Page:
This Judge Just Smacked Down A Key NSA Spy Program

A federal court finds that agency’s efforts to sweep up telephone metadata were illegal.

National Security Agency headquarters in Ft. Meade, VirginiaTrevor Paglen

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A panel of federal judges slapped down the National Security Agency’s telephone metadata collection program Thursday, effectively saying that the program goes way beyond what the law allows. In a 97-page decision released by the 2nd US Court of Appeals, the three-judge panel found that the Patriot Act doesn’t allow the government to collect phone records in such a blanket way.

The court’s ruling won’t stop the program, as the New York Times notes. Rather, it punts the issue back to lower courts and Congress to determine exactly what’s okay and what isn’t. But the decision, written by Judge Gerard E. Lynch, doesn’t pull any punches either. “Congress cannot reasonably be said to have ratified a program of which many members of Congress—and all members of the public—were not aware,” he wrote.

Here are some highlights from his ruling, which you can read in full below:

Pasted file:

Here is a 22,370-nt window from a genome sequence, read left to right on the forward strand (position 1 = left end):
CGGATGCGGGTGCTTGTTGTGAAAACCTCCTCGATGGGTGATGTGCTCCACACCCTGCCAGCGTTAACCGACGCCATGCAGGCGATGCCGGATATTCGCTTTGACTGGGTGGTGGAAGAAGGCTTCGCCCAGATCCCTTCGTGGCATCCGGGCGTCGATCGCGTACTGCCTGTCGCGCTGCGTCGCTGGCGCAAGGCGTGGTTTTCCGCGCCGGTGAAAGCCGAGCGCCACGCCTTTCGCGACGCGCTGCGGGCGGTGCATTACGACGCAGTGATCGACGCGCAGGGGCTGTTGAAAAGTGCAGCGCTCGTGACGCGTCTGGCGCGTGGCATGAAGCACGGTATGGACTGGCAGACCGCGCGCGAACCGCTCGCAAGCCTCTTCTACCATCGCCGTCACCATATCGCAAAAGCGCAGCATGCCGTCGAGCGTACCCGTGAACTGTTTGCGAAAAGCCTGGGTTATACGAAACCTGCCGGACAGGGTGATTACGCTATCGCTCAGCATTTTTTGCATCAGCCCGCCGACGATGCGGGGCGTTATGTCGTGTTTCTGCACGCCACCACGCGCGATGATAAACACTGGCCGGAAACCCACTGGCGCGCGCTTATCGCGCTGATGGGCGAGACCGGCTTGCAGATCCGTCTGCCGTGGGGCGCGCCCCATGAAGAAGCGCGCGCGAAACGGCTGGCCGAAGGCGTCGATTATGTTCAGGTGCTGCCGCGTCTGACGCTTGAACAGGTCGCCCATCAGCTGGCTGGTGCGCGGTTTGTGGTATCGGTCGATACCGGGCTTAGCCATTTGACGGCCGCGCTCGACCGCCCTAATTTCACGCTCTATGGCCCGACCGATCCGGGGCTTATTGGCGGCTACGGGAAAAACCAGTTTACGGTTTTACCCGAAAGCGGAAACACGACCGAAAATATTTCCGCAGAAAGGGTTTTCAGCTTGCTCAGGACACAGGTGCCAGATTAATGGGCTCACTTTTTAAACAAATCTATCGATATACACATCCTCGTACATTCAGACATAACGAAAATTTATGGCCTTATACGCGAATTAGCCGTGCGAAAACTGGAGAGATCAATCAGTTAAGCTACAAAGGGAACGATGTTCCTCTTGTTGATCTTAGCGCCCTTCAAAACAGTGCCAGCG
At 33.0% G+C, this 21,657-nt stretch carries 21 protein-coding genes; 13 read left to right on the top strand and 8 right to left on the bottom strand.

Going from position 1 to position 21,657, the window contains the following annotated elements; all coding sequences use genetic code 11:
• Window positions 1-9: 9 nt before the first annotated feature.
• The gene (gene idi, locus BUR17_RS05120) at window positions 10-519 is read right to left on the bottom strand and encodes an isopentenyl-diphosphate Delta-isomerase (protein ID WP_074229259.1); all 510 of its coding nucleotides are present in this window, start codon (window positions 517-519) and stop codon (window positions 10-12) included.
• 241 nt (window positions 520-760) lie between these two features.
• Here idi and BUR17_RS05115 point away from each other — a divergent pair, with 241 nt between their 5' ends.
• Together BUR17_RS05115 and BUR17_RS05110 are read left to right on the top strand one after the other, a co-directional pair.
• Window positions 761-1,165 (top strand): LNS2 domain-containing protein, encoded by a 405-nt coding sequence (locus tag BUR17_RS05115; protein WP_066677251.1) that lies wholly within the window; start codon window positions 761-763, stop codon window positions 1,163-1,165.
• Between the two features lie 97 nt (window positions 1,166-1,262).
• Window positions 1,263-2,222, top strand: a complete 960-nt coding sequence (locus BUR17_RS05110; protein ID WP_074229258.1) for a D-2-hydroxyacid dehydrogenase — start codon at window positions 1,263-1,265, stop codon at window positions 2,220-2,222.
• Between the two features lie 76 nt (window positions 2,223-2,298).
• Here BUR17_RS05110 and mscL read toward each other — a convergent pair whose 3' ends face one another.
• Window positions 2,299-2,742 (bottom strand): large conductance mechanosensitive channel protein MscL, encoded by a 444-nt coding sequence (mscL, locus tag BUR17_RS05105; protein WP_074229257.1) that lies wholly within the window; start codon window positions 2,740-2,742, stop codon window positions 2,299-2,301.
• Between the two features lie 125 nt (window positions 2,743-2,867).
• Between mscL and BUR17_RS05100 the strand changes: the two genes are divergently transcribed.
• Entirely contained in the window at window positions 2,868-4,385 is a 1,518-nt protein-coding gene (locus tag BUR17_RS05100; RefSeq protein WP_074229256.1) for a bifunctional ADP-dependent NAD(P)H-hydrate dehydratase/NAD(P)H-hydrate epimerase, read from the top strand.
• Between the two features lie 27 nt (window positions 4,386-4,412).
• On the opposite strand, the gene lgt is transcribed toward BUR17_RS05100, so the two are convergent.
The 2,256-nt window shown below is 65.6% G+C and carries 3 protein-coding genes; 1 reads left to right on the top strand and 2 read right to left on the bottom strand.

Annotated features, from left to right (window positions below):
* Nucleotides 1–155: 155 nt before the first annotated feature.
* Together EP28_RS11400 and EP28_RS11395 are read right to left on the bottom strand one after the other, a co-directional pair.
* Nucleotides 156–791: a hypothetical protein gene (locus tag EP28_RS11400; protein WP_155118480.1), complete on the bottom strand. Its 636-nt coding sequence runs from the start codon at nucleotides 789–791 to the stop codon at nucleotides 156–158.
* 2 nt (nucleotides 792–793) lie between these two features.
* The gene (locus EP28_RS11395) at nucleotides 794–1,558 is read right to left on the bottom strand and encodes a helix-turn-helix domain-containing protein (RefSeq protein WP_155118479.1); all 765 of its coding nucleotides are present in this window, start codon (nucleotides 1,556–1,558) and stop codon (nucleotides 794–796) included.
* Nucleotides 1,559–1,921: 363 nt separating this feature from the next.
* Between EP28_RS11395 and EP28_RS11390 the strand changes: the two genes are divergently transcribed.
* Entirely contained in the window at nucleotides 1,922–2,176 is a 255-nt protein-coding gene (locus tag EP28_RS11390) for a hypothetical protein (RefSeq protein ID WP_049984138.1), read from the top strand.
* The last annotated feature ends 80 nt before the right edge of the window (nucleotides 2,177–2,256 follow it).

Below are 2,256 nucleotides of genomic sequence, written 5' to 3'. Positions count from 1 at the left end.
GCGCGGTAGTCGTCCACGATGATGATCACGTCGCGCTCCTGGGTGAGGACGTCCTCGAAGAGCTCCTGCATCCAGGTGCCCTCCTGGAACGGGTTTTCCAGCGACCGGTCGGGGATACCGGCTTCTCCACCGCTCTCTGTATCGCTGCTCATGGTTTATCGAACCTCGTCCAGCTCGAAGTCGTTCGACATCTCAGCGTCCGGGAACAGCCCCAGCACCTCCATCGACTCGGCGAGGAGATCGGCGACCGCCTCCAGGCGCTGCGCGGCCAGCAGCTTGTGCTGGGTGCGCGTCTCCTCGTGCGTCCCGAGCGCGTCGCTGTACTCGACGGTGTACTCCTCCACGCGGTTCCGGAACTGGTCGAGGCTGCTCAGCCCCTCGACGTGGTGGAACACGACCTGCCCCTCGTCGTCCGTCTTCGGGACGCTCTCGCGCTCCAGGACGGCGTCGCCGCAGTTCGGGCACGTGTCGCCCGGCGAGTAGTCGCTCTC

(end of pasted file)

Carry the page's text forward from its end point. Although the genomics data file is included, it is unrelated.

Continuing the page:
On the government using “inapplicable statutes and inconclusive legislative history” in its arguments:

 

On the government’s “unprecedented and unwarranted” definition of what material is relevant to an actual investigation:

 

 

On whether Congress, or the public, fully understood what the government was going to do with this program:

 

Full decision:

 

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You just sent an incredible message: that quality journalism doesn't have to answer to advertisers, billionaires, or hedge funds; that newsrooms can eke out an existence thanks primarily to the generosity of its readers. That's so powerful. Especially during what's been called a "media extinction event" when those looking to make a profit from the news pull back, the Mother Jones community steps in.

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